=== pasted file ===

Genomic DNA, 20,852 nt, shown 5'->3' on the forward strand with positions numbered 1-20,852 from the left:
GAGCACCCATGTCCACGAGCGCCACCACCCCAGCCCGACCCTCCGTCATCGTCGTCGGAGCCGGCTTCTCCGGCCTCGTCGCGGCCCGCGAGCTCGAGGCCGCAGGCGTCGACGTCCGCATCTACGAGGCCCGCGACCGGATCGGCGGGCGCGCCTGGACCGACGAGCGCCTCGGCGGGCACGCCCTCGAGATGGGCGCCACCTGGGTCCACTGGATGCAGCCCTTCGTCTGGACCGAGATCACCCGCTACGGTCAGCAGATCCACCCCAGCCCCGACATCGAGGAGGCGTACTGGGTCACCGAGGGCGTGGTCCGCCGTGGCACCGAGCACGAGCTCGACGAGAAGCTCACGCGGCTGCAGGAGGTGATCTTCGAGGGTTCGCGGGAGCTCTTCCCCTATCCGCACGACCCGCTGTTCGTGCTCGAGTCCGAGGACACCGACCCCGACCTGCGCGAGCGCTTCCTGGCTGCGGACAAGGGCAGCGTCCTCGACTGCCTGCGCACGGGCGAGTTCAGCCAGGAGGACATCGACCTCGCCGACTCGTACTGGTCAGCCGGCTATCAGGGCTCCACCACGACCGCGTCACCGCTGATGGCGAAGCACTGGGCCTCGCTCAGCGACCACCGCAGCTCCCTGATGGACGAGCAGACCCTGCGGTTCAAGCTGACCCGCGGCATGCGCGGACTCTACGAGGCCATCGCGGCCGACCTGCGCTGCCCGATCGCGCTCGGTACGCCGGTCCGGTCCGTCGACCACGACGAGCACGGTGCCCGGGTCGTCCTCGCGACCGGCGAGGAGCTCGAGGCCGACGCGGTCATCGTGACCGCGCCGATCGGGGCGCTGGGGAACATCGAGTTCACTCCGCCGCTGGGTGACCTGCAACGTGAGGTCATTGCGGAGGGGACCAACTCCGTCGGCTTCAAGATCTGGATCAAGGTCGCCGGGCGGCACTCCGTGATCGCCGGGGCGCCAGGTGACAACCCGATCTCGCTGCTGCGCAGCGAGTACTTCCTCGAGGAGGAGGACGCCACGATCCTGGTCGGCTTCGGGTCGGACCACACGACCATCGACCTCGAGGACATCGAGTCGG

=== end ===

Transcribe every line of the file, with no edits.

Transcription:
Genomic DNA, 20,852 nt, shown 5'->3' on the forward strand with positions numbered 1-20,852 from the left:
GAGCACCCATGTCCACGAGCGCCACCACCCCAGCCCGACCCTCCGTCATCGTCGTCGGAGCCGGCTTCTCCGGCCTCGTCGCGGCCCGCGAGCTCGAGGCCGCAGGCGTCGACGTCCGCATCTACGAGGCCCGCGACCGGATCGGCGGGCGCGCCTGGACCGACGAGCGCCTCGGCGGGCACGCCCTCGAGATGGGCGCCACCTGGGTCCACTGGATGCAGCCCTTCGTCTGGACCGAGATCACCCGCTACGGTCAGCAGATCCACCCCAGCCCCGACATCGAGGAGGCGTACTGGGTCACCGAGGGCGTGGTCCGCCGTGGCACCGAGCACGAGCTCGACGAGAAGCTCACGCGGCTGCAGGAGGTGATCTTCGAGGGTTCGCGGGAGCTCTTCCCCTATCCGCACGACCCGCTGTTCGTGCTCGAGTCCGAGGACACCGACCCCGACCTGCGCGAGCGCTTCCTGGCTGCGGACAAGGGCAGCGTCCTCGACTGCCTGCGCACGGGCGAGTTCAGCCAGGAGGACATCGACCTCGCCGACTCGTACTGGTCAGCCGGCTATCAGGGCTCCACCACGACCGCGTCACCGCTGATGGCGAAGCACTGGGCCTCGCTCAGCGACCACCGCAGCTCCCTGATGGACGAGCAGACCCTGCGGTTCAAGCTGACCCGCGGCATGCGCGGACTCTACGAGGCCATCGCGGCCGACCTGCGCTGCCCGATCGCGCTCGGTACGCCGGTCCGGTCCGTCGACCACGACGAGCACGGTGCCCGGGTCGTCCTCGCGACCGGCGAGGAGCTCGAGGCCGACGCGGTCATCGTGACCGCGCCGATCGGGGCGCTGGGGAACATCGAGTTCACTCCGCCGCTGGGTGACCTGCAACGTGAGGTCATTGCGGAGGGGACCAACTCCGTCGGCTTCAAGATCTGGATCAAGGTCGCCGGGCGGCACTCCGTGATCGCCGGGGCGCCAGGTGACAACCCGATCTCGCTGCTGCGCAGCGAGTACTTCCTCGAGGAGGAGGACGCCACGATCCTGGTCGGCTTCGGGTCGGACCACACGACCATCGACCTCGAGGACATCGAGTCGG